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Why Seniors Should be Giving Herb Gardening a Chance

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Beyond saving a trip to the store, herb gardening can be a surprisingly powerful mechanism to combat stress, vitamin deficiencies, and mental wear. Of course, the yield of herb gardens isn’t bad for the palate either. Seniors can join in on herb gardening as well. Those achy bones and stiff joints aren’t a problem. In fact, herb gardening can soothe some of those worn down joints. So if you are a senior or you have a senior in your life, here are some of the benefits of grabbing a shovel and a watering can.

Exercise is Key

Seniors have difficulties getting the exercise that they need. Between arthritis, general pains and aches, osteoporosis, and overall aging, seniors often neglect exercising. Growing an herb garden can be a fantastic way to stretch those muscles. Having at least 2 ½ hours of light activity can relieve some of the symptoms of arthritis as well as stiffness associated with aging.

 

Let’s Talk About Taste

It seems obvious, but starting an herb garden is a cost-effective way of obtaining nutrient-rich foods. Herbs and vegetables play an important role in maintaining a balanced diet, not to mention herbs make food taste better.

 

The Fight Against Stress

Herb gardening can be used to combat stress. Gardening gets you in touch with nature while also allowing you to bask in a little sunlight to soak up that vitamin D. Vitamin D deficiencies cause a myriad of issues ranging from depression to sickness. Since seniors are at high risk for vitamin D deficiency, any opportunity to grab some sun is important.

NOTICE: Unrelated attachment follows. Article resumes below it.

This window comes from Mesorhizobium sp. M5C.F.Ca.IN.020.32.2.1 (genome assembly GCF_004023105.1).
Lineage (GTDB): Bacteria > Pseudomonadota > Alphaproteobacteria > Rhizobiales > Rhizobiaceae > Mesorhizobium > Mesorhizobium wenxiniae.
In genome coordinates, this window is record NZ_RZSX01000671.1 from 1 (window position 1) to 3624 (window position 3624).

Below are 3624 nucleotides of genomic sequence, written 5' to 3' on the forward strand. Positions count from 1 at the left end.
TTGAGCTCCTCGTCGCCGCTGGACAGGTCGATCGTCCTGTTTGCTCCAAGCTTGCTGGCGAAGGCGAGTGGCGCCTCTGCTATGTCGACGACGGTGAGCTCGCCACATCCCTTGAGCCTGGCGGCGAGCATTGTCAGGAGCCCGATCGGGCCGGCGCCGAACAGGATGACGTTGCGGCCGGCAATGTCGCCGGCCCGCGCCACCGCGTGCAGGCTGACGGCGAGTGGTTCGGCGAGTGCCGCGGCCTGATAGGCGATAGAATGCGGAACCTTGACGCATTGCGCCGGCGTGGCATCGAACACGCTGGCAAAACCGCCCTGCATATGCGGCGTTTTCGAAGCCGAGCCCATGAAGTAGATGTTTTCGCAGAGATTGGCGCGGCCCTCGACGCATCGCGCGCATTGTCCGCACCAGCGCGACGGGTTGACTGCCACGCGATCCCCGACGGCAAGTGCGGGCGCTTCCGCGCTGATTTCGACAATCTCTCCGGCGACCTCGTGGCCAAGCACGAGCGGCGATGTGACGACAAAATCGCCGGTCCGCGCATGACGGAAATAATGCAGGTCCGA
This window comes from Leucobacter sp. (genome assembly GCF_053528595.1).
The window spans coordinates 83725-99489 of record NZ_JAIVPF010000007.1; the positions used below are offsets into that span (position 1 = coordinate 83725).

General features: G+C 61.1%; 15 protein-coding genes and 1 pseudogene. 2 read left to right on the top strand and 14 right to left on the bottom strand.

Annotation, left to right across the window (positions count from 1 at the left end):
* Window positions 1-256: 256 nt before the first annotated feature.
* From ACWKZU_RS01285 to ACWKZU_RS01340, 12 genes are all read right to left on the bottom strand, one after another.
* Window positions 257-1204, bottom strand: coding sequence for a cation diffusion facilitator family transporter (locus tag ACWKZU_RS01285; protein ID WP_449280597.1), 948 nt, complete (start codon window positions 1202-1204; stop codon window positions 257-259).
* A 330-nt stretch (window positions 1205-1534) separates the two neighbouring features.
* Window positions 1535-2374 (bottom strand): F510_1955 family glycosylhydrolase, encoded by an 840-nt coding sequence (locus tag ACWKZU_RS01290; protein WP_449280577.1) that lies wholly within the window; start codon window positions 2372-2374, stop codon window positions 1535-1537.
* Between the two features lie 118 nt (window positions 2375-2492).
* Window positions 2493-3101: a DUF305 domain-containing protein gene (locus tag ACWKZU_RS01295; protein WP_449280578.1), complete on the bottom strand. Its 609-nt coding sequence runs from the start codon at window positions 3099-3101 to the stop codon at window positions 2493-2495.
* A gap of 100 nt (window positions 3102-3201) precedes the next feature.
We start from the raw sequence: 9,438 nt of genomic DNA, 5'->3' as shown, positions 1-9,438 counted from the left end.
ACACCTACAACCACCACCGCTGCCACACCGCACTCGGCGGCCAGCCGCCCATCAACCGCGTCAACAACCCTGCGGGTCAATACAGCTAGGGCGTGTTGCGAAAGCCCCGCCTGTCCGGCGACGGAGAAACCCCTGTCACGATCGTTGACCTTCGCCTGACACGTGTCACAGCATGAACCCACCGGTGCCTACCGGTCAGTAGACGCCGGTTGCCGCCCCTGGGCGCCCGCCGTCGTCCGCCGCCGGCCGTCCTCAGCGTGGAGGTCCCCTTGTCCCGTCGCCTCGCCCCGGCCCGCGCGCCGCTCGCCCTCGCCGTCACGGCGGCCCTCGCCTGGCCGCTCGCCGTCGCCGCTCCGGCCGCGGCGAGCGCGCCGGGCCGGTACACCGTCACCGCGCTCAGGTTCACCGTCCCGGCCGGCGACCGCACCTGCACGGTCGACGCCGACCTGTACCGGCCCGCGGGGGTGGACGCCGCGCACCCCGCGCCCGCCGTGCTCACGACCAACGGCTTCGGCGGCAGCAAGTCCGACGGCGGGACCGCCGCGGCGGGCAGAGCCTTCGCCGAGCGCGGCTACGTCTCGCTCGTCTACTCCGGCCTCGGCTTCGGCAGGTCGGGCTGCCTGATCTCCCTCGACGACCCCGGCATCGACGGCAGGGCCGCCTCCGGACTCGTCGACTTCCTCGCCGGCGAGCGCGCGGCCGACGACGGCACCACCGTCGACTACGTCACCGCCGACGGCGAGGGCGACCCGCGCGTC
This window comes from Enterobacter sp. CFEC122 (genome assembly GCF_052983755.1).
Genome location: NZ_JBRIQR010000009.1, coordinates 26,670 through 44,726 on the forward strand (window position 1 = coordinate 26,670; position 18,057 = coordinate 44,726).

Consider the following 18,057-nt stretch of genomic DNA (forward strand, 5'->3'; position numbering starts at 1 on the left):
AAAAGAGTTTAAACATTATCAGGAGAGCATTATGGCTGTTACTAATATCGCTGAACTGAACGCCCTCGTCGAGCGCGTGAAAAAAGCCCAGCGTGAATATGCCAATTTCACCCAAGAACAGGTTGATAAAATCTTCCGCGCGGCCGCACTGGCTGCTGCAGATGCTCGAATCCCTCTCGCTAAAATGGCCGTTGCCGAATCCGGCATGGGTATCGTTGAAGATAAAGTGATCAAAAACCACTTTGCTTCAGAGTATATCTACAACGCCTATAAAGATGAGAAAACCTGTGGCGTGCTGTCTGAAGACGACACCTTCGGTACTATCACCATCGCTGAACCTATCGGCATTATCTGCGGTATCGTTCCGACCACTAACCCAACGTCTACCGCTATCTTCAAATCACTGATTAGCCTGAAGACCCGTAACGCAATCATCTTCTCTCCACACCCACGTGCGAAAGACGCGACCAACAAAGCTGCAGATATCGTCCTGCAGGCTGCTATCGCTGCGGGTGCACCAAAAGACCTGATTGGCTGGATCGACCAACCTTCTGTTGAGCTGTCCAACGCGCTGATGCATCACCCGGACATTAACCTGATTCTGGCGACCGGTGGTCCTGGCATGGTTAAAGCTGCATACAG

Be a Lifelong Learner

Learning should be a lifelong pursuit. For seniors, lifelong learning is an important way to keep the brain engaged and combat mental wear and tear. Herb gardening teaches seniors about nutrition, watering times, types of plants, planting methods, and many more interesting botanical practices that engage the mind.

 

Sharing is Caring

Herb gardening is an instrument for producing community. After all, gardens often produce higher yields than one person can consume. This can give seniors a way to share their crops with others, possibly gaining some friends or even companions in the process. Those with empty nest syndrome or fading social circles can benefit from the social aspect of gardening.

 

The Smell of Health

Aromatic plant oils, the sweet whiffs of fertilizer, the scent of the grass baking in the sun, all of these smells can improve the overall well being of seniors. Aromatherapy has been consistently linked to reduced stress levels and an ability to combat high blood pressure by lowering pulse, blood pressure, and cortisol levels.

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